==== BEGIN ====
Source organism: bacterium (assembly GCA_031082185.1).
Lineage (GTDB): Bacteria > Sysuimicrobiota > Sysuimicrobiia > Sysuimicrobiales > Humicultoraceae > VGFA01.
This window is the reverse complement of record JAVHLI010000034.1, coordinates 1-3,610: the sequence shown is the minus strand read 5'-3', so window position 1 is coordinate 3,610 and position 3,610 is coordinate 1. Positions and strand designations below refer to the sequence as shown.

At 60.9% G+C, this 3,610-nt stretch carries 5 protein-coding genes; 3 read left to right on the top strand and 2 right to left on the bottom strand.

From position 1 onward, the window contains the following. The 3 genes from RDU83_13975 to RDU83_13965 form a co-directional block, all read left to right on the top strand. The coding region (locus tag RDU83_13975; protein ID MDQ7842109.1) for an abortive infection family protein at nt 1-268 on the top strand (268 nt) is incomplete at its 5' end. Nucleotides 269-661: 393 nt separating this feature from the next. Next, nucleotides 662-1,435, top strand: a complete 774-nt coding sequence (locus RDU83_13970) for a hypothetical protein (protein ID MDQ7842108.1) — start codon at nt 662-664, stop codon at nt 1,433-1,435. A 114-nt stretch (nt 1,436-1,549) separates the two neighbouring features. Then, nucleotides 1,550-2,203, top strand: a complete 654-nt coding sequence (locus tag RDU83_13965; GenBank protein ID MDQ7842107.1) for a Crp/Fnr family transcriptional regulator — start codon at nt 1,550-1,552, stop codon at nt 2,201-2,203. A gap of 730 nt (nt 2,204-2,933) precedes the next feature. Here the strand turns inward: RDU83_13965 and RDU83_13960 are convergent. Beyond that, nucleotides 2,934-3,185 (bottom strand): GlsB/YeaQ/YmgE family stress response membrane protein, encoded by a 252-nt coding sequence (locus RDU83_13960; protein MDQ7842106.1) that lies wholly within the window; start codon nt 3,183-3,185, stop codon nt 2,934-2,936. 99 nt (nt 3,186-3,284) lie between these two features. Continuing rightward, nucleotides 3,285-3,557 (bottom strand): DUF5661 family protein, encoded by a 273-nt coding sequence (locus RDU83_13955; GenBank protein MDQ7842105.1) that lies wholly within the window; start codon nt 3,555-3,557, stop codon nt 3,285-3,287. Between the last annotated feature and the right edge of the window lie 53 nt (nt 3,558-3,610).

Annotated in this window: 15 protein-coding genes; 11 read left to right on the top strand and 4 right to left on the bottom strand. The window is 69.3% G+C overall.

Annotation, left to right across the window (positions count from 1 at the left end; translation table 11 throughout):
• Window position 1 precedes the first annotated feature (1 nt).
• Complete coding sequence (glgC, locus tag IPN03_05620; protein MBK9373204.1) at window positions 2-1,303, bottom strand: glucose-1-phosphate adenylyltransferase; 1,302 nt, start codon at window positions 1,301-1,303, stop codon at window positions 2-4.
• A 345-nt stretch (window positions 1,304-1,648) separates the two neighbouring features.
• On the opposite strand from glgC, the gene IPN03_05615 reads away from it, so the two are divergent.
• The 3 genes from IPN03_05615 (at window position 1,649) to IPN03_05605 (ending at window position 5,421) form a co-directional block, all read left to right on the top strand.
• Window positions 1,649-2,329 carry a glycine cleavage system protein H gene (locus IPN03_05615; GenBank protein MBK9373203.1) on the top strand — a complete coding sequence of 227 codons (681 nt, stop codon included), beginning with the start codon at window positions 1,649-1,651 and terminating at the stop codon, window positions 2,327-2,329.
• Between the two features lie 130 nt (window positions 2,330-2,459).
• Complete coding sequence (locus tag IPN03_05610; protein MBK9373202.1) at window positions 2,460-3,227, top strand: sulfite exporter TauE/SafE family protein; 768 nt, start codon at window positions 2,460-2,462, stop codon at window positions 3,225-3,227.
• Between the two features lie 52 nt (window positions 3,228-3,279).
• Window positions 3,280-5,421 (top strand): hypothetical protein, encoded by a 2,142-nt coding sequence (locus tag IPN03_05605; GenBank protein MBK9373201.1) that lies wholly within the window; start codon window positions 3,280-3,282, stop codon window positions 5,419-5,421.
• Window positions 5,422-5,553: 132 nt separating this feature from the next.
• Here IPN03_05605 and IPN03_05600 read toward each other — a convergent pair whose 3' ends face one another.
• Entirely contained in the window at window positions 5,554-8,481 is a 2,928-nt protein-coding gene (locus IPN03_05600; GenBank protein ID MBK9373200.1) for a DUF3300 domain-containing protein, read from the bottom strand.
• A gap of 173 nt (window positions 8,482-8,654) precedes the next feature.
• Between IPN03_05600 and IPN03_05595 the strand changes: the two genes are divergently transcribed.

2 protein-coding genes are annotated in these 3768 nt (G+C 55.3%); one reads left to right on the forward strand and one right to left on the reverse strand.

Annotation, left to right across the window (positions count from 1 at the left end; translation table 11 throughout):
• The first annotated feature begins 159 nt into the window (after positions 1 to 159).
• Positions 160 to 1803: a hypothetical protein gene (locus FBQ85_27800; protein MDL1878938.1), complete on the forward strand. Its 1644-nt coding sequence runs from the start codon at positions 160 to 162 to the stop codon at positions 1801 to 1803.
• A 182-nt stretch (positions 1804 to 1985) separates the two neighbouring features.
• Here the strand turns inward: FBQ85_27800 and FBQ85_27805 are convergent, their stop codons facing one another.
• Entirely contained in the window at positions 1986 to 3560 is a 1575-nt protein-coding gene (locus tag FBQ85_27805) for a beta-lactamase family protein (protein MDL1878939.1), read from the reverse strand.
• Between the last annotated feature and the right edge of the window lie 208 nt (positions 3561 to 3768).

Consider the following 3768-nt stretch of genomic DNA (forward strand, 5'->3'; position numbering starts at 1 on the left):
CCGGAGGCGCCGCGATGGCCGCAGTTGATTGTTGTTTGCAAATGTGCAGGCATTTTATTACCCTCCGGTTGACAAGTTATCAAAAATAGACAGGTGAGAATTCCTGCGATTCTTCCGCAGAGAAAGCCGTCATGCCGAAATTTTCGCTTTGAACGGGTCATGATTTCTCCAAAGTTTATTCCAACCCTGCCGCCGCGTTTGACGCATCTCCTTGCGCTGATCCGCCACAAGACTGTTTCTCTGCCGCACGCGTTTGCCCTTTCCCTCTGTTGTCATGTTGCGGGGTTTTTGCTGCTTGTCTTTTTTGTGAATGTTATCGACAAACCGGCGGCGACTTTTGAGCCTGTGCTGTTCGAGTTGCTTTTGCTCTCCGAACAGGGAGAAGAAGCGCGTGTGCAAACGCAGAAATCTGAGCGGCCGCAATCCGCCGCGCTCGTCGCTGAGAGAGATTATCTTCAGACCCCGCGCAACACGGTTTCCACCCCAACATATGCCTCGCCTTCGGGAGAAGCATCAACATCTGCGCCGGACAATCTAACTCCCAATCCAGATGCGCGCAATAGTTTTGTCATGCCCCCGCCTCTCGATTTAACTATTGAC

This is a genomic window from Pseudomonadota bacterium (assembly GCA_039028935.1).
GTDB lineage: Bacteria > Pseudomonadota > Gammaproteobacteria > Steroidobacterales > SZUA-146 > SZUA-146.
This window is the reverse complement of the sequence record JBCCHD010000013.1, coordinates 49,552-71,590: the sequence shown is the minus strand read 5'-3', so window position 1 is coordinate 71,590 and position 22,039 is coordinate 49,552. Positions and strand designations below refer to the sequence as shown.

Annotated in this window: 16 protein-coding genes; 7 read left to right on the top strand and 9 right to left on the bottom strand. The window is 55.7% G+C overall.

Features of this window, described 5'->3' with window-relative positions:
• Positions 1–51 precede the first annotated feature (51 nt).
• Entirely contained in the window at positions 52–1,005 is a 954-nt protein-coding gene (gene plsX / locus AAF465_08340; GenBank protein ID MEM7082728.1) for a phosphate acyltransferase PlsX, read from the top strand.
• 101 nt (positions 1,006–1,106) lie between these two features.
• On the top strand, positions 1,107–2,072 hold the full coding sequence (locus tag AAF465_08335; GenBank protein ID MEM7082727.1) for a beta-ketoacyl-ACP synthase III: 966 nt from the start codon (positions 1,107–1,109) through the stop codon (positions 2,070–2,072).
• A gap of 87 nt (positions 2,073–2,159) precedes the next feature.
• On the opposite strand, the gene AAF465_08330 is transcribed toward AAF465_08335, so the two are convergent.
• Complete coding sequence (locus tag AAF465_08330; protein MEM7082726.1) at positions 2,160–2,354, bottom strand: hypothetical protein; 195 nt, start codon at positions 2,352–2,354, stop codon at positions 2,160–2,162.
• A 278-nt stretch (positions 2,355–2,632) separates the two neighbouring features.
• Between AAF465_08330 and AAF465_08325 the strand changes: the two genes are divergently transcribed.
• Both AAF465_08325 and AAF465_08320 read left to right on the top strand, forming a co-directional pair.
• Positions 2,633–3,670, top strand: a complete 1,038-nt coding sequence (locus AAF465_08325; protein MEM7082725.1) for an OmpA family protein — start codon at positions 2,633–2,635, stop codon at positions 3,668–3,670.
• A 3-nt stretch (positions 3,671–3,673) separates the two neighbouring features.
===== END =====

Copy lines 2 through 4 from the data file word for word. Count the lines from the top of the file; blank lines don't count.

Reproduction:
Lineage (GTDB): Bacteria > Sysuimicrobiota > Sysuimicrobiia > Sysuimicrobiales > Humicultoraceae > VGFA01.
This window is the reverse complement of record JAVHLI010000034.1, coordinates 1-3,610: the sequence shown is the minus strand read 5'-3', so window position 1 is coordinate 3,610 and position 3,610 is coordinate 1. Positions and strand designations below refer to the sequence as shown.

At 60.9% G+C, this 3,610-nt stretch carries 5 protein-coding genes; 3 read left to right on the top strand and 2 right to left on the bottom strand.